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RE: mark's and richard's comments on SSML

From: Walker, Mark R <mark.r.walker@intel.com>
Date: Tue, 23 Jan 2001 11:37:54 -0800
Message-ID: <638EC1B28663D211AC3E00A0C96B78A8042B39EE@orsmsx40.jf.intel.com>
To: "'Alex.Monaghan@Aculab.com'" <Alex.Monaghan@Aculab.com>
Cc: www-voice@w3.org, "Walker, Mark R" <mark.r.walker@intel.com>
The 'emphasis' element is unquestionably the least described element in the
specification, and I frankly don't see a near-term solution to this.  

Emphasis of an isolated word in human speech is mostly the result of an
increase in the word duration, usually accompanied by an increase in the
duration of the pause intervals surrounding the word.  Sometimes a small
increase in volume and alteration of the intonation contour are also
included. There may also be a relationship with vocal 'effort', which may
(or may not) correspond to short-term spectral tilt.  The analytic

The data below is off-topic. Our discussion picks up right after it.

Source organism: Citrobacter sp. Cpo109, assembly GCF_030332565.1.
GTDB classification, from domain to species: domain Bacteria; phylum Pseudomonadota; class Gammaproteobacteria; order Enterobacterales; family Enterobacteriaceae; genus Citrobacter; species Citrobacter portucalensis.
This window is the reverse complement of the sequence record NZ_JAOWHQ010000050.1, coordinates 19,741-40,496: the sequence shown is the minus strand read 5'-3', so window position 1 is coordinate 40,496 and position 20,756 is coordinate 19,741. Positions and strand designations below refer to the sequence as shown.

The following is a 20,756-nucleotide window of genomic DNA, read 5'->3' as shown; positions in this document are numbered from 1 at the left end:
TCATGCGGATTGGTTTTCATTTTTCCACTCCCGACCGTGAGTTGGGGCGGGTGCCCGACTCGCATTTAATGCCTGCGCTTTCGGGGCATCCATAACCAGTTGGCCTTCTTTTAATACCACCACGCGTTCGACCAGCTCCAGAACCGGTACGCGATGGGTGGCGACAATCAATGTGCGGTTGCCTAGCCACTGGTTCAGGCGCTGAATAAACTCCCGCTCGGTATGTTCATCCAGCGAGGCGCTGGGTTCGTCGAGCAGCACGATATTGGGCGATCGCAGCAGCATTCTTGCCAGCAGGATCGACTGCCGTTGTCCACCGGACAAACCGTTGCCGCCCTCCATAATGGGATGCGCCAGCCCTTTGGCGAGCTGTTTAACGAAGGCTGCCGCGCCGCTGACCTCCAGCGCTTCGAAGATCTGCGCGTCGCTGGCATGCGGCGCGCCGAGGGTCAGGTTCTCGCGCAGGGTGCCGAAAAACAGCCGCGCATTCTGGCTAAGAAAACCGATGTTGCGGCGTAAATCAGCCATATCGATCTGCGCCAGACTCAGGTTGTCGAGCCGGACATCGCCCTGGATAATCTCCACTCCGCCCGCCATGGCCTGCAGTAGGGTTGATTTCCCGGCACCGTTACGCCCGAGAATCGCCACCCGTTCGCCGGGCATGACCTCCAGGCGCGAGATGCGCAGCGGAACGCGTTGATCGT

underpinnings of phrase emphasis is even less understood.

So, while a generally accepted model of emphasis does not currently exist, I
believe it is still true that a knowledgeable, motivated synthetic speech
engine development team would be able to generate an 'emphasis' function for
the engine that basically accomplished the goal of perceptually
'highlighting' a word or a phrase. The specification really does not (and
could not) require more.

I think however, that you raise an important issue.  By not providing more
implementation guidance, we may be placing smaller companies interested in
adopting SSML at too great a disadvantage.  The insurmountable problem, as I
see it, is that in the absence of a general concensus on 'best known
methods' for TTS within the industry (formant synthesis vs concatenation,
etc), any implementation guidance would likely be highly biased in favor of
one specific approach, and thus would not be very useful.  I remain open to
proposals in this area, however.


-----Original Message-----
From: Alex.Monaghan@Aculab.com [mailto:Alex.Monaghan@Aculab.com]
Sent: Tuesday, January 23, 2001 5:50 AM
To: mark.r.walker@intel.com
Cc: www-voice@w3.org
Subject: RE: mark's and richard's comments on SSML

thanks for your replies. i agree that the <break> element is quite clearly
defined. i have looked at section 5.3, and the phrase "correctly understand
and apply" seems to be the crucial one.
how, in your view, should a system "correctly understand and apply" an
<emphasis> element?
Received on Tuesday, 23 January 2001 14:38:07 UTC

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